The US Supreme Court recently decided to review the USPTO's inter partes review proceedings that have been a much better way to invalidate US patents than going to federal court.
Specifically, in Cuozzo Speed Technologies v. Lee the US Supreme Court is expected to address: (1) whether the court of appeals erred in holding that, in inter partes review (IPR) proceedings, the Patent Trial and Appeal Board may construe claims in an issued patent according to their broadest reasonable interpretation rather than their plain and ordinary meaning; and (2) whether the court of appeals erred in holding that, even if the Board exceeds its statutory authority in instituting an IPR proceeding, the Board’s decision whether to institute an IPR proceeding is judicially unreviewable.
Why is the US Supreme Court is addressing IPR?
Greg Stohr and Susan Decker's article Patent `Death Squad' Rules Draw U.S. Supreme Court Scrutiny gives one possible explanation:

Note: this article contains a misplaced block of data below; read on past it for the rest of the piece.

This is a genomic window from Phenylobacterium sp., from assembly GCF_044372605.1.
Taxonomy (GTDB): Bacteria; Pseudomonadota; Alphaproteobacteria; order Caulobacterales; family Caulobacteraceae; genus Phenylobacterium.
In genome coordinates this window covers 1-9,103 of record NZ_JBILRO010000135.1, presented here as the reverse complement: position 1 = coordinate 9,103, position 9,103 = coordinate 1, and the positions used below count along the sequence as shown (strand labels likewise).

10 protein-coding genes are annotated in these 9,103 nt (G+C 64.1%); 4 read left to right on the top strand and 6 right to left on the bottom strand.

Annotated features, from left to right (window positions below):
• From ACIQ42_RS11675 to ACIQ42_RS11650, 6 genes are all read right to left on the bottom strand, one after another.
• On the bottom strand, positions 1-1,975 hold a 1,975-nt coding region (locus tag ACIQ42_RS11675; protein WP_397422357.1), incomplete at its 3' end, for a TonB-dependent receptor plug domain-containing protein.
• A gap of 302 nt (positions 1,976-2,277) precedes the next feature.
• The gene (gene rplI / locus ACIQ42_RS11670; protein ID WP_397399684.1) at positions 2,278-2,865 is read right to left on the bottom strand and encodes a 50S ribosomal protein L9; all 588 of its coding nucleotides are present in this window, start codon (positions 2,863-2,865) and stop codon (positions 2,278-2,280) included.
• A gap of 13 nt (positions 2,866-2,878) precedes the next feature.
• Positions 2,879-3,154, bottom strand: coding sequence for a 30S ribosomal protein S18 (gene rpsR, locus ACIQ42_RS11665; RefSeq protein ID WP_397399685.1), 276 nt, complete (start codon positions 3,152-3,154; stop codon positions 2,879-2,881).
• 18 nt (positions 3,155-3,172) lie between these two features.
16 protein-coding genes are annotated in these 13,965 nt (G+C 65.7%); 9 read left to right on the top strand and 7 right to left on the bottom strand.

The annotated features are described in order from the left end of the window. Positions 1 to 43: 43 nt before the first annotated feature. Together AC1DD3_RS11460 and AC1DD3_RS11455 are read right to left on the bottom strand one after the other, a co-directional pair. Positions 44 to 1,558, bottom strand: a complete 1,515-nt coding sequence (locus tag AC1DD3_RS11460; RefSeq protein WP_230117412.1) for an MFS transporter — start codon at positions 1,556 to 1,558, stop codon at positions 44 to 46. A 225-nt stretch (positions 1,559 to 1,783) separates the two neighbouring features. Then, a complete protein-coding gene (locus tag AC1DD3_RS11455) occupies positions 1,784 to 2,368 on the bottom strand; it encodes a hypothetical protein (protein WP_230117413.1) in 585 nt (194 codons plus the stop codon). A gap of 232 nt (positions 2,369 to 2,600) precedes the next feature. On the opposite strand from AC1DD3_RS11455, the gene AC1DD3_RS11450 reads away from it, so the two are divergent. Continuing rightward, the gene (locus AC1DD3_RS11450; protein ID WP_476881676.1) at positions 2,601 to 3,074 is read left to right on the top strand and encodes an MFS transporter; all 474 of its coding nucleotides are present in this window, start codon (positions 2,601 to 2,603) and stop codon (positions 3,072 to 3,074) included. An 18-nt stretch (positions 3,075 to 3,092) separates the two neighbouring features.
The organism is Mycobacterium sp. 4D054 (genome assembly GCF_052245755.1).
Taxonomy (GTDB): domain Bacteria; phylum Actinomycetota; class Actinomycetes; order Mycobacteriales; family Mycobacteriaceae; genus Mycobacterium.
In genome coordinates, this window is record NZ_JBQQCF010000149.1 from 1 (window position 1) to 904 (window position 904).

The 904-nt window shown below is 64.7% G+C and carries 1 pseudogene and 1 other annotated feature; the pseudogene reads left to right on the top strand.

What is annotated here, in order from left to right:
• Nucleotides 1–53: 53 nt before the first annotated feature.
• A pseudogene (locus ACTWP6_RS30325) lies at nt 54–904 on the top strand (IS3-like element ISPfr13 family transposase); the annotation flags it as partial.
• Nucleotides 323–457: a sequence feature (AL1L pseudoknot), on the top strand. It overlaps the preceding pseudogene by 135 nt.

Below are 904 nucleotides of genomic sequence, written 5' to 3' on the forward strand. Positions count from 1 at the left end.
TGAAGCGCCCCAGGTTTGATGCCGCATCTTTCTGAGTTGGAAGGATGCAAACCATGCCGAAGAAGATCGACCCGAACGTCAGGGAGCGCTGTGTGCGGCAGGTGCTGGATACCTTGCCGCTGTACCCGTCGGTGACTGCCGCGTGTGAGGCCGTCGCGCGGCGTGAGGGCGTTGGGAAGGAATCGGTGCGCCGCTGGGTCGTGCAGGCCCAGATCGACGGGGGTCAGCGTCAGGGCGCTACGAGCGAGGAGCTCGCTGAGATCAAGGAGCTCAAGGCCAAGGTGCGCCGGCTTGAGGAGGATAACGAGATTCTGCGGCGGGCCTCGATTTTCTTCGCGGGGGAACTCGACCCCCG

"The U.S. Supreme Court will scrutinize a new system that helps technology companies like Google Inc. and Apple Inc. eliminate troublesome patent disputes without going to court. Taking up a case involving a device that alerts drivers when they are speeding, the justices agreed to decide whether an administrative board set up by Congress in 2011 is being too quick to invalidate patents.
The reviews by the board in the U.S. Patent and Trademark Office have been described by former federal appellate Judge Randall Rader as “death squads” for patents. The board has invalidated at least part of a disputed patent 87 percent of the time, compared with a 42 percent success rate for challenges in federal court, according to a brief by the pharmaceutical industry, which opposes the board review system."
Copyright © 2016 Robert Moll. All rights reserved.